Ohio, Scioto County to be part of $65 million opioid study

Staff Report



Ohio Gov. Mike DeWine announced this week, Ohio’s (and Scioto County’s) participation in a new $65.9 million study aimed at reducing the overdose death rate by 40 percent over three years.

The HEALing Communities Study is being funded through a partnership initiative by the National Institute on Drug Abuse and the Substance Abuse and Mental Health Services Administration.

“By participating in the HEALing Communities Study, Ohio can expand its efforts to address the substance use crisis that is taking a toll on families across the state in a comprehensive, collaborative way,” DeWine said. “The study joins my RecoveryOhio initiative with several of our state’s universities to improve and evaluate our state’s community-level infrastructure with the goal of reducing overdose deaths, encouraging treatment and supporting recovery for all Ohioans.”

Working in collaboration with state and local agencies, The Ohio State University and the University of Cincinnati are leading a coalition of universities including Case Western Reserve University, Ohio University, the University of Toledo, and Wright State University, along with Nationwide Children’s Hospital, to test proven prevention and treatment interventions.

Ohio is one of five states, hard-hit by the opioid epidemic, that are participating in this study. Including Scioto County, a total of nineteen counties were selected at random to participate, including: Allen, Ashtabula, Athens, Brown, Cuyahoga, Darke, Franklin, Guernsey, Greene, Hamilton, Huron, Jefferson, Lucas, Morrow, Ross, Stark, Williams and Wyandot.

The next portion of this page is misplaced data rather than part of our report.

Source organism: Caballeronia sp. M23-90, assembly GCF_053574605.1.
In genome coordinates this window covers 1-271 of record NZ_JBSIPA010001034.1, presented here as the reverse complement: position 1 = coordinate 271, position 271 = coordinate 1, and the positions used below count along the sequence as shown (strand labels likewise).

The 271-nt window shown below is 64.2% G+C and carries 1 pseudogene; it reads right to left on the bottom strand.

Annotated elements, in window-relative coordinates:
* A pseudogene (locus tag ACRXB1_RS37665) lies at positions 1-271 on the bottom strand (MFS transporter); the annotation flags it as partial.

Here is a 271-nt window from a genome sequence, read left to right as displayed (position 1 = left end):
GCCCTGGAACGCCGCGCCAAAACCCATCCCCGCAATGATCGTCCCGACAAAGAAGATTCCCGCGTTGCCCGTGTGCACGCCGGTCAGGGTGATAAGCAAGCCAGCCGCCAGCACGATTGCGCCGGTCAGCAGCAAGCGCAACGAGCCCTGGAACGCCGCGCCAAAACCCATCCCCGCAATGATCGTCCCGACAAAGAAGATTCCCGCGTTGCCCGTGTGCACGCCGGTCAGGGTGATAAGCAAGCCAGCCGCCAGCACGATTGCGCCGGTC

In an attempt to address the mental health and substance abuse crisis in Ohio, DeWine created the RecoveryOhio initiative aimed at coordinating and improving prevention efforts, increasing access to treatment and supporting proven recovery methods in the state. The RecoveryOhio Advisory Council recently released their initial report that provides 75 actionable recommendations to better address the public health crisis in Ohio.

The RecoveryOhio Council has local representation including Portsmouth Police Chief Robert Ware. Their initial report, released in mid-March, includes, among others, the following recommendations, according to a state website:

•Establish statewide prevention coordination with all state departments and agencies to ensure best practices, consistent messaging, technical assistance and delivery of prevention services across multiple domains.

•Commission a statewide campaign to address stigma against people with mental illness and substance use disorders.

•Ensure each patient’s needs and treatment recommendations are determined by a qualified clinical professional and promote insurance coverage of medically-necessary services identified by quality clinical care providers.

•Review and create a comprehensive plan for safe, affordable, and quality housing meeting the needs of individuals with mental health and substance use disorders and including supported housing options, transitional housing, recovery housing, adult care facilities and short-term stabilization options.


Staff Report